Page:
Post by Bill Bellows, Deputy Director, The Deming Institute.
Sparky Anderson, manager of the Cincinnati Reds during most of the 1970s, spoke on occasion about the big problem he had with his Major League Baseball team. He claimed that the Reds, also known at the time as “The Big Red Machine,” had so much talent that he had a difficult time deciding who should play each day. His big problem is not to be confused with the big problems associated with things gone wrong, as when an automobile manufacturer tracks Things Gone Wrong (TGW), or when a hospital staff records and tracks medical errors, with the goal of zero errors.
Since being introduced to Dr. Deming and his System of Profound Knowledge, I’ve grown to appreciate blind spots that face today’s “Organizations as Usual” environment (also known by Dr. Deming as the “prevailing style of management”), with “commonly accepted levels of delays, mistakes, defective materials and defective workmanship” as a symptom of how each organization manages its resources, including time, money, equipment, and people. One way to test for what is commonly accepted in terms of the level of big problems in any organization is to investigate the focus of attention for problems with a “resource management” question, namely: “How much time and energy is spent every day in our organizations, discussing parts, tasks, modules, elements, suppliers, customers, activities, and program milestones which are going well?” In probing with this question, through presentations, seminars and consultation efforts, I have learned that few resources are routinely dedicated to an alternate TGW, Things Going Well.
The answer to the “resource management” question is usually zero, often with a grin, if not a chuckle. On occasion, I have made the observation that continual improvement, with a focus on improving what is good, must not be a priority in your organization, unless such an effort is dedicated to improvements in fixing problems faster, rather than preventing them from occurring. What’s missing from the “Organizations as Usual” focus on things gone wrong is the actual variation in things going well.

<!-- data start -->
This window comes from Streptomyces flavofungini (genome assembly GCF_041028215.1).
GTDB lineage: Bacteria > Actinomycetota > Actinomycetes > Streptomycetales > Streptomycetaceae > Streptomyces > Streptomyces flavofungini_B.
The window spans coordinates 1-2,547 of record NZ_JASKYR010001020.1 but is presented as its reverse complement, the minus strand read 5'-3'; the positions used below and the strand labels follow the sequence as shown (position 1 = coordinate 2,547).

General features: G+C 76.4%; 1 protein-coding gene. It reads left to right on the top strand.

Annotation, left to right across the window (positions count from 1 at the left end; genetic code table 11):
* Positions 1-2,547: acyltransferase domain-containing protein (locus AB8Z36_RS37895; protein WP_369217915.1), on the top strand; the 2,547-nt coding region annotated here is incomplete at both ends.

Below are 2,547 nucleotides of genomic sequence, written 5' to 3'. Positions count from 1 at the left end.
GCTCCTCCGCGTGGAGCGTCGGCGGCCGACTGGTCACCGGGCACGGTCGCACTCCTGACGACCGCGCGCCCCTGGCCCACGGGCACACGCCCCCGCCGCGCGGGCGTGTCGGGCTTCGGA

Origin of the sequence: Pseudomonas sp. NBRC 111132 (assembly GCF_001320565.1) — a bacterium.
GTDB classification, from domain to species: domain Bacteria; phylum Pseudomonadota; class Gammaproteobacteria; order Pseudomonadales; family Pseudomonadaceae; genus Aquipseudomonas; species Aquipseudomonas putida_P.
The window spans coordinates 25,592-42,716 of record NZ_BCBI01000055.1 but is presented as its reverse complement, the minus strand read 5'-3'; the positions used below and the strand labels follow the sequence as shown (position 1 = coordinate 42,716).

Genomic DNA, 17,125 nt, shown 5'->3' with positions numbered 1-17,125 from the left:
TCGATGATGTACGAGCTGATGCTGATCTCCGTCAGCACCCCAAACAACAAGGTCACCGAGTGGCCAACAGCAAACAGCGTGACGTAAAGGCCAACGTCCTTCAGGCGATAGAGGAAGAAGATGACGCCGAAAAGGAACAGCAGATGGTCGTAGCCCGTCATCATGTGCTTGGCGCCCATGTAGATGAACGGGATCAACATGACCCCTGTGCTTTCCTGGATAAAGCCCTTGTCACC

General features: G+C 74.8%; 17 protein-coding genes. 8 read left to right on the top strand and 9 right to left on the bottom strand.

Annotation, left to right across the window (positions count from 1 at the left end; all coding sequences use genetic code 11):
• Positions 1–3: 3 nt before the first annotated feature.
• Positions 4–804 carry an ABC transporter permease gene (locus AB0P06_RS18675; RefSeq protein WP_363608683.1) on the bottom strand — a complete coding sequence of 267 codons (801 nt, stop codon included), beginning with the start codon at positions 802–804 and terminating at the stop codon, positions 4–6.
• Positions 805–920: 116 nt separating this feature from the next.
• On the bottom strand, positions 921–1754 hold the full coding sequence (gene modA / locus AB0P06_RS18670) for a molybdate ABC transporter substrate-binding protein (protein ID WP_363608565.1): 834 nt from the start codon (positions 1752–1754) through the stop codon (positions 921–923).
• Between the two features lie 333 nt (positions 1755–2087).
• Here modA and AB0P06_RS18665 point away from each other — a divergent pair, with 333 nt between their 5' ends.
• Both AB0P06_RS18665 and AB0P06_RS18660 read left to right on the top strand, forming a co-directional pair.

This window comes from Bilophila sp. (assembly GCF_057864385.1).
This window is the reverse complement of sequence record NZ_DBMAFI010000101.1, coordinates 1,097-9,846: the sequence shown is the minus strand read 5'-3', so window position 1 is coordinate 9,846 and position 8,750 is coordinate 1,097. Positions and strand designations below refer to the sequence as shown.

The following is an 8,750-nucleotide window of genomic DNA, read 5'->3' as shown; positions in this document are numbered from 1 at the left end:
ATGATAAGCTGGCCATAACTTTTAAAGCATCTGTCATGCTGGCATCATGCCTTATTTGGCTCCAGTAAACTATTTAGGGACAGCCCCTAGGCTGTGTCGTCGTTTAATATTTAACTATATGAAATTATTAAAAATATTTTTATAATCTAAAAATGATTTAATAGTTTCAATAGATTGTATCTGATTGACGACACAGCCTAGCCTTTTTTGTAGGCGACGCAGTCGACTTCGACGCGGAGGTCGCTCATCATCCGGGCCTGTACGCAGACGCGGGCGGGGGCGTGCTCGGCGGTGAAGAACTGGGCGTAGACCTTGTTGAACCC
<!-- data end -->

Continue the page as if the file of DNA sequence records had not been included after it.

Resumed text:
Imagine driving from Los Angeles to San Francisco, with a full tank of gas, but without a fuel gauge to monitor the amount of gas remaining. Such a gauge (as opposed to a trouble light, activated only when problems occur) is designed to reveal variation in Things Going Well, along a continuum from very well (full tank) to very bad (empty). All the while driving to San Francisco, things are well, yet steadily declining towards very bad. Without focusing on things going well, the car will eventually run out of gas and represent yet another Things Gone Wrong experience. Using this driving example, the proposal being offered is that the general awareness, followed by attentive monitoring, of variation in Things Going Well in our organizations offers opportunities to prevent, if not minimize, the occurrence of big problems, including commonly accepted levels of delays, mistakes, defective materials and defective workmanship. And, as Dr. Deming was fond of reminding audiences in his Four Day Seminars, “Stamping out fires is a lot of fun, but it is only putting things back the way they were.”
Perhaps the value proposition of proactively allocating resources to Things Going Well is not always readily apparent, even with classic reminders of economic leverage from inventor and statesman, Benjamin Franklin, that “an ounce of prevention is worth a pound of cure,” and English astronomer, Francis Bailey, that “a stitch in time saves nine.”
As to what is meant by proactive, a simple explanation is to apply effort while good, OK, well, or correct is happening. By comparison, being reactive is to apply effort after bad, not OK, sick, or incorrect happens. Under these definitions, monitoring the strength of a smart phone battery and charging it before it dies and visiting a doctor for an annual checkup, while feeling well, would both be considered proactive.
In other environments, the purposeful use of monitoring Things Going Well data on a control charts (or, even run charts) to record the degree of goodness of a welding process, an invoice payment process, or the fish consumption or activity levels of a killer whale at Sea World, could detect early shifts in the direction of Things Gone Wrong in each of these performances, removing them from our blind spot, long before the occurrence of big problems. To add proper context, being proactive should be considered as an option and weighed against the alternative cost of being reactive and focusing on Things Gone Wrong. On a case-by-case basis, the proposal is to make a decision on being proactive or reactive, rather than focusing our efforts only on what is wrong and unknowingly defaulting to being reactive. “Minding the Choice,” inspired by Dr. Deming’s theory of management, offers opportunities to use Things Going Well metrics to reduce the commonly accepted levels of mistakes, but only when the savings from these reductions exceed the expense of monitoring the Things Going Well metrics.
Continuous improvement or continuous problem solving? Mind the Choice!
Related: Video – The Deming Management Method